Napster officials confident of new service

Napster will be back, say company officials who recently previewed the revamped version of the much maligned, pioneering digital music site.

Napster will be back, say company officials who recently previewed the revamped version of the much maligned, pioneering digital music site. But with fees and a new file format, plus limits on which music you can download and which you can only stream to hear, you might not recognize it when it arrives.

Napster officials say they're trying to close deals with all the major music labels before they reopen for business. Cutting licensing deals will enable Napster to offer a broad selection of popular music without risking charges of copyright violations like those that have kept the company in court for most of the past two years. The company has already signed with a handful of independent record labels, including Matador Records Inc., Vitaminic SpA, TVT Records Inc., and Edel Music AG, to include their wares among the new selection.

Users will have to pay between US$5 (NZ$11.50) and $10 ($23.00) monthly for a maximum of 50 downloads, usable only for that month, say Napster representatives. But the biggest change will be the addition of a new type of file format: the .nap file, which users can download but cannot burn on CDs, and must play using a Napster client. "These files are more secure," says Paul Breton, a Napster spokesperson. Some tunes will still be available in MP3 format, Napster spokespeople say.

Napster will in turn pay the labels based on how frequently their artists' music is downloaded. The site is implementing an ID system with usage tracking to monitor downloads. Security and copyright protection have become priorities.

Singing a New Song

Music industry licenses hold the key to Napster's return, which keeps the pressure on the ongoing negotiations, notes Fred von Lohmann, a senior staff attorney at the Electronic Frontier Foundation, a technology-related civil liberties organization.

"Napster needs to come back with a deep catalogue" of music, von Lohmann adds. "But with some companies holding out against each other, that maybe a problem." On that topic, Napster officials say only they are hopeful that the site can reopen "soon."

Many observers note that the new Napster faces a challenge regaining and retaining customers who will have to pay instead of enjoying the freewheeling song-swapping system it once was. However, some also say Napster can succeed.

"In the long term, free online music is unsustainable, and users will learn to pay," says Jeff Eisenach, president of the Progress and Freedom Foundation, a technology policy-research institute.

In pay-to-play services like MusicNet, Pressplay, and the reborn Napster, "we are seeing the first editions of the future," Eisenach adds. All three of those online music services are owned or controlled by the music industry. Sony Music Entertainment Inc. and Vivendi Universal SA jointly own Pressplay; EMI Group PLC, BMG Entertainment Inc. and America Online Inc. own Musicnet; and BMG now controls Napster.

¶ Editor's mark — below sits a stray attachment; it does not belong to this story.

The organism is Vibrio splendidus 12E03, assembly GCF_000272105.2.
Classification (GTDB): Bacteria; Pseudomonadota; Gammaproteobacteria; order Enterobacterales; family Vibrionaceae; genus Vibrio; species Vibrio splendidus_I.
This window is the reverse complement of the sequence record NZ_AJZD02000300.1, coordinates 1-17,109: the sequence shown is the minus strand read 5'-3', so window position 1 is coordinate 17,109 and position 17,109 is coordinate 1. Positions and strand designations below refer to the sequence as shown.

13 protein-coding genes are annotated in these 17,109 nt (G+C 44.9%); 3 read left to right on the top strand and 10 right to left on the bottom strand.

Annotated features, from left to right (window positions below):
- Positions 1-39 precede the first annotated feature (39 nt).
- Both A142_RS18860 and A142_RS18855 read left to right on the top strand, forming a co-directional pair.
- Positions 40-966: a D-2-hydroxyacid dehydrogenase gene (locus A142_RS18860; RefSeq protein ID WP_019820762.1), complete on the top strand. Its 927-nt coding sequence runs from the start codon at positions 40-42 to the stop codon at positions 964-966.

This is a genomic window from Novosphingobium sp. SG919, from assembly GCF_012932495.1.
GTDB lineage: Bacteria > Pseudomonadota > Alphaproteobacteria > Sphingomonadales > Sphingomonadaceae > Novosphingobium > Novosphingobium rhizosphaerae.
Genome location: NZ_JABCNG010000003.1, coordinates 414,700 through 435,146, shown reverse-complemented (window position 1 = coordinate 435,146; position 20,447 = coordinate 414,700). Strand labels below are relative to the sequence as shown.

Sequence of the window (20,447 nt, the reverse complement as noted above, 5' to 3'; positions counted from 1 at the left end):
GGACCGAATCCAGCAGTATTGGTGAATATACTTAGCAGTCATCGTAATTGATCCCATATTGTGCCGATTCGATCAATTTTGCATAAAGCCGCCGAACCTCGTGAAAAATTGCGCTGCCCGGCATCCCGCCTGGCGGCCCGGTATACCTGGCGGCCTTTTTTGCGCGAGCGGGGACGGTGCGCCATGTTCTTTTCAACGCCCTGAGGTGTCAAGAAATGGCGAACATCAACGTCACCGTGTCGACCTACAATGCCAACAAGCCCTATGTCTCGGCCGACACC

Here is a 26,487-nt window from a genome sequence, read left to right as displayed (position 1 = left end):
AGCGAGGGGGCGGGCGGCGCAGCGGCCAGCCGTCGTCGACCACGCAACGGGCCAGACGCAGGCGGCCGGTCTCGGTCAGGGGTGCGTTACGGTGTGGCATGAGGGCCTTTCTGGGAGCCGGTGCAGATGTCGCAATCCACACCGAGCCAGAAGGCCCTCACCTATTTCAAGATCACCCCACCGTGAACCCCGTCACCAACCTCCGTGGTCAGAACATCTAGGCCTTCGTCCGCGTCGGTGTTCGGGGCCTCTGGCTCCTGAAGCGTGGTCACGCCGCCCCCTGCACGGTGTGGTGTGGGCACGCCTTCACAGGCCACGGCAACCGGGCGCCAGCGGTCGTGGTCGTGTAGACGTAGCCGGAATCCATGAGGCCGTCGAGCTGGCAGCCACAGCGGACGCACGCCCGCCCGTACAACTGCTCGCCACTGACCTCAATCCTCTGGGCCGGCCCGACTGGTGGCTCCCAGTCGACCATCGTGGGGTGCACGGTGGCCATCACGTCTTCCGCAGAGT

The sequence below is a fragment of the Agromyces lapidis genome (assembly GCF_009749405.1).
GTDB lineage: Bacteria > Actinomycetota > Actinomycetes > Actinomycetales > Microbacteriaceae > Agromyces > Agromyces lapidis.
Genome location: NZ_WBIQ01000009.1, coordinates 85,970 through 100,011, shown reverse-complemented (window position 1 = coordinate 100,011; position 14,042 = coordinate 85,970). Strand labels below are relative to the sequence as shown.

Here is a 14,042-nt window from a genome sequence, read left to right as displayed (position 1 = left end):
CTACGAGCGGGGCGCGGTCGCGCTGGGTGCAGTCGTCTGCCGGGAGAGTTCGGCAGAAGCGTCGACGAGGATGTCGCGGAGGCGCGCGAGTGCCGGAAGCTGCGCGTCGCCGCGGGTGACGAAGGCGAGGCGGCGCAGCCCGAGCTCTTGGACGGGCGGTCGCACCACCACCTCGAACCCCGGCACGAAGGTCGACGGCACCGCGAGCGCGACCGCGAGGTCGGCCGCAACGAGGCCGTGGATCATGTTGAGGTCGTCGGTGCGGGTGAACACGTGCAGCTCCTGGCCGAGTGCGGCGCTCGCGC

Familiarity is in Napster's favor, von Lohmann says. "Napster has a strong brand name, and people are willing to pay if you give them a value proposition," he says.

Discordant Voices

The establishment music industry isn't going to be able to buy control of the renegade online music movement, suggests Siva Vaidhyanathan, a copyright expert who is writing a book on Napster.

"No one will use MusicNet, Pressplay, or Napster because people now use other free systems like Gnutella, Morpheus, and Kazaa," Vaidhyanathan says. He also questions the music industry's claim that free online music siphons their profits, noting that fans still buy CDs, and that online music provides publicity for artists.

In fact, some artists scoff at that the music labels' claim that they oppose free online music because it hurts creativity and cuts into artists' royalties. Vocalists Don Henley and Sheryl Crow are among those who have criticized the industry for revealing the royalties they pay artists.

"The worse the music industry looks to consumers, the more people will use peer-to-peer file swapping," Vaidhyanathan says.

And ironically, the labels themselves now face suspicion that it is trying to monopolize the emerging digital music industry. Late in February, their case against Napster took a new twist when Judge Marilyn Hall Patel observed that the industry could itself be indulging in anticompetitive practices and violating its copyrights by launching MusicNet and Pressplay.

"The [Napster] judge is looking into whether the industry is pursuing anticompetitive practices," Vaidhyanathan says.

At least one analyst suggests the next notes of Napster's tune are crucial.

"The music industry, which is controlled by five major players, is at crossroads," says Matt Kleinschmit, a senior research manager at Ipsos Reid, a market research company. He says how the music giants react to the sweeping changes that technology is bringing to the industry will determine not only the shape of the industry, but also how we listen to music in the time to come.

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